c. Many different discourses have an impact on how motherhood is lived in everyday life - for example, political, legal, institutional, ideological, scientific, health, economic, managerial and popular media discourses - and the interdisciplinary and cross-cultural forum of the Network highlighted ways in which such discourses are in tension with each other and how they are manipulated and controlled, raising the importance of resisting them.



d. Interdisciplinary dialogue was found to ground, nuance and contextualise dominant legal and 'scientific' accounts of women, mothering and reproductivity.



e. Emergent themes and issues included:

- continued gender and ideological bias in relation to employment trends of and discourse about working mothers at a European level, especially in relation to the politics and policies of austerity;

- the radical difference within Europe of mothering and parenting practices and discourses;

- migration, which is an increasing force in Europe, reinforces and exacerbates many problematic issues which mothers face, such as, for example, guilt, yet it can also empower them;

- maternal ambivalence and violence are particularly complex and troubling issues, which literary narratives can open up, nuance and help to shape social and legal responses to;

- emerging family patterns, such as same-sex parenting and the kinds of motherhood that are coming into being through reproductive technologies, challenge cultural norms of motherhood, and literature can take on a lobbying role in this respect and help re-shape attitudes and norms;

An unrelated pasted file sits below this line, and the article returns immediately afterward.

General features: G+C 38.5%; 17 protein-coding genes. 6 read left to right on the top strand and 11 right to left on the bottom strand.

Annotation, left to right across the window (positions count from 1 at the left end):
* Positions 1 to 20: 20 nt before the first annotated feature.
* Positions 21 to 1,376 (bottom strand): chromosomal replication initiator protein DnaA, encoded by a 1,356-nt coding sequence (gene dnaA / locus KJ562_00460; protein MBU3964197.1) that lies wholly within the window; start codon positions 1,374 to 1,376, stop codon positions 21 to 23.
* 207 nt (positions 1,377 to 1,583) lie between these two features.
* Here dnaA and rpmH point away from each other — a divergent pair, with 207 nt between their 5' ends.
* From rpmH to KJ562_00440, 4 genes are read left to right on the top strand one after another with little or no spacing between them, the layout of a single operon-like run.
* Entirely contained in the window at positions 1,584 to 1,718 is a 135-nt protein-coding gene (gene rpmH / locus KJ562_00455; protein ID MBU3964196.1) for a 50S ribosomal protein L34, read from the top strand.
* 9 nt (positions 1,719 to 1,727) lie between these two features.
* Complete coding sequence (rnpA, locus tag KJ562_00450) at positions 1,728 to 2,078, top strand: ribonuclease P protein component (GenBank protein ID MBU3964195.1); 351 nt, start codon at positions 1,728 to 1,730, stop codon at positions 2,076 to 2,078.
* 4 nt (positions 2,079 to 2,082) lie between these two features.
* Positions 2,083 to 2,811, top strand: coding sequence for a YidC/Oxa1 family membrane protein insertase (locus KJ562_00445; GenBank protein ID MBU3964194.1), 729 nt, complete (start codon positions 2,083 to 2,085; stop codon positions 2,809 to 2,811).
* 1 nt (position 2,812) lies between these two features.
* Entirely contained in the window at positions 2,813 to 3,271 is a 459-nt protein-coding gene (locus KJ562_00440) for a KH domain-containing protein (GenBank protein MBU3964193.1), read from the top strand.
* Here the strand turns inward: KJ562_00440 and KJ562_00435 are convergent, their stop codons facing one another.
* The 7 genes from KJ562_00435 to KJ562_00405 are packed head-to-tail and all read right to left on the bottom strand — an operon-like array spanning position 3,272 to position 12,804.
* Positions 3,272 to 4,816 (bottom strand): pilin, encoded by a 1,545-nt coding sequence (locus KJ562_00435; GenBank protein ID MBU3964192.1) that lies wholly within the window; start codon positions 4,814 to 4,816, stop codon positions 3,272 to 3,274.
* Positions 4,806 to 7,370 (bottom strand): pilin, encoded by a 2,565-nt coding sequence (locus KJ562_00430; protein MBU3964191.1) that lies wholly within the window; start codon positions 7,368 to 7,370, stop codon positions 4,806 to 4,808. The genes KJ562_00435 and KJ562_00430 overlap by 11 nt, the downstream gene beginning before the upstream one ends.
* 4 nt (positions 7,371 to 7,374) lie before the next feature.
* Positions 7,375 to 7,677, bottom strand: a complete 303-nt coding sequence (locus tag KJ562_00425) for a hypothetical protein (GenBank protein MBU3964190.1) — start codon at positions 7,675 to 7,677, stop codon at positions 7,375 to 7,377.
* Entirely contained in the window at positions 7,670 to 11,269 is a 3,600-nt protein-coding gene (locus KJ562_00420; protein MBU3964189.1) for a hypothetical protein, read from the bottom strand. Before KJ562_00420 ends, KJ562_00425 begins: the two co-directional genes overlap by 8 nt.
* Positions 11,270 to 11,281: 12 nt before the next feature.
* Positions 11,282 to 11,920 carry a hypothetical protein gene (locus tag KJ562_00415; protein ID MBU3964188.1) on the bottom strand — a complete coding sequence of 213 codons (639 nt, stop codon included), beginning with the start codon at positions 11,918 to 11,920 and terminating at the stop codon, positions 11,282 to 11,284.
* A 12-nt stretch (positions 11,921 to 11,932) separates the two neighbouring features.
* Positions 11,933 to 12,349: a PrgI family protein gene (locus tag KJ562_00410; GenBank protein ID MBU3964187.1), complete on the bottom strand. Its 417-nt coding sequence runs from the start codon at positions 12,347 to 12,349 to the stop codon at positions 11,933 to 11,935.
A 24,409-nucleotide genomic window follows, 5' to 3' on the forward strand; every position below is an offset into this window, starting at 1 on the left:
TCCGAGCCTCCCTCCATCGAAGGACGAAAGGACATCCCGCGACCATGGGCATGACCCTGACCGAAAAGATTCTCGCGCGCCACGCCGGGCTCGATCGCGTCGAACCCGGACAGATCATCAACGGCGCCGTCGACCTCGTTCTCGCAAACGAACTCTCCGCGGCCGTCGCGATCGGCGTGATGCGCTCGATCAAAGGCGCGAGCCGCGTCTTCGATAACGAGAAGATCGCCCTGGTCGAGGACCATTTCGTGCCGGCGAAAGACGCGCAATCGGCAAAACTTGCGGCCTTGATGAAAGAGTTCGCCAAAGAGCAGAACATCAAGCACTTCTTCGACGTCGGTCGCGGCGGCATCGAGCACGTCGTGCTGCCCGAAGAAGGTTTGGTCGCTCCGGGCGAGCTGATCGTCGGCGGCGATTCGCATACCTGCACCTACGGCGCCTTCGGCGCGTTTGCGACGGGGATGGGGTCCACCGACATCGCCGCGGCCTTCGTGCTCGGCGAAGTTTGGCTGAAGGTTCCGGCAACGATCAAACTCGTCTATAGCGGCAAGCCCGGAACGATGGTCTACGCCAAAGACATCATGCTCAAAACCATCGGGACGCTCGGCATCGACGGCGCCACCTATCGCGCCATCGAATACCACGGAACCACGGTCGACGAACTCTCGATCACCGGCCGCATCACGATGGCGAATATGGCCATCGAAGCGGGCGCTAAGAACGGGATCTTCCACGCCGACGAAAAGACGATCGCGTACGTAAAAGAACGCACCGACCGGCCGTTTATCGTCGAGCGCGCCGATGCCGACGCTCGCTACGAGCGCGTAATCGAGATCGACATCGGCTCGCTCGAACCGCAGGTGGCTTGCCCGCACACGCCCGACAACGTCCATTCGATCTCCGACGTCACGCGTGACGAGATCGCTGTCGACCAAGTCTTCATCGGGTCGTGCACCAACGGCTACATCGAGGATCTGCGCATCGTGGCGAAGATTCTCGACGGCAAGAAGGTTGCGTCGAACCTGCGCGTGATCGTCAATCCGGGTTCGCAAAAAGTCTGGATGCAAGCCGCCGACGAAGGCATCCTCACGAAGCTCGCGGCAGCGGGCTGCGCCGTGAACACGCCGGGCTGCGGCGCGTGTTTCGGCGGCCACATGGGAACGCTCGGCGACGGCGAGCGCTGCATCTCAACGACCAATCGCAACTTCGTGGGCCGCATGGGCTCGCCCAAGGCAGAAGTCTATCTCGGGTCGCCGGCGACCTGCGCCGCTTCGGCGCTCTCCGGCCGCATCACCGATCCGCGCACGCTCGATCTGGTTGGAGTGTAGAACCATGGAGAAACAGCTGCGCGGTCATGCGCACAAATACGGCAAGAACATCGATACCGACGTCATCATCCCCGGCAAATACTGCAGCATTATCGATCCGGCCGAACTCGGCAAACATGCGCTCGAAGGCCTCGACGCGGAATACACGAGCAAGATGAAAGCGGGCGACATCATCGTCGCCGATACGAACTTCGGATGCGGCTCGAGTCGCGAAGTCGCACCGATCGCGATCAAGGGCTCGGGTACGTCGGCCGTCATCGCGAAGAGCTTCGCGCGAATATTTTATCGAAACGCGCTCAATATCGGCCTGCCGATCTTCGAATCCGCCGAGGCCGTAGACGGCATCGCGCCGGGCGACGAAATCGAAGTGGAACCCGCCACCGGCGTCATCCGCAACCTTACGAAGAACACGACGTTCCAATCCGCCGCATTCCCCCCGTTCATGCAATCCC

- religion is often felt as a tension in motherhood - as both support and hindrance - and literature offers an imagined space in which such tensions may be creatively explored and shared.



f. By raising the profile of literature in interdisciplinary dialogue, the impact of literature was found to be multiple, including:

- contributing fully to critical interpretation of the social, emotional and personal contexts of motherhood;

- presenting a direct challenge to the supposed objectivity and impersonality which can dominate work in the social sciences;

- providing insights and soliciting and shaping emotional reaction to difficult issues, which, for example, legal and medical reports on similar subject matter do not provide;

- confronting readers with uncomfortable, distressing and complex issues and experiences, and opening up nuanced situations that work against judgement and categorisation, thus forcing reappraisal of normative judgements and thinking;

- creating different ways of seeing and of making meaning;

- subverting and resisting normative discourse;

- creating narratives of new mothering practices and experiences, mediating social norms and raising questions for discussion;

- realising the interaction between literature and thought;

- inscribing personal experiences of motherhood (including through fiction) in order to find a voice and language for expressing extraordinary experiences and feelings;

- exploring ways to say what cannot normally be articulated or is particularly difficult to articulate and to hear, such as anxieties, trauma, exclusion, psychic structures;

- through translation, widening the scope of literature's cultural impacts.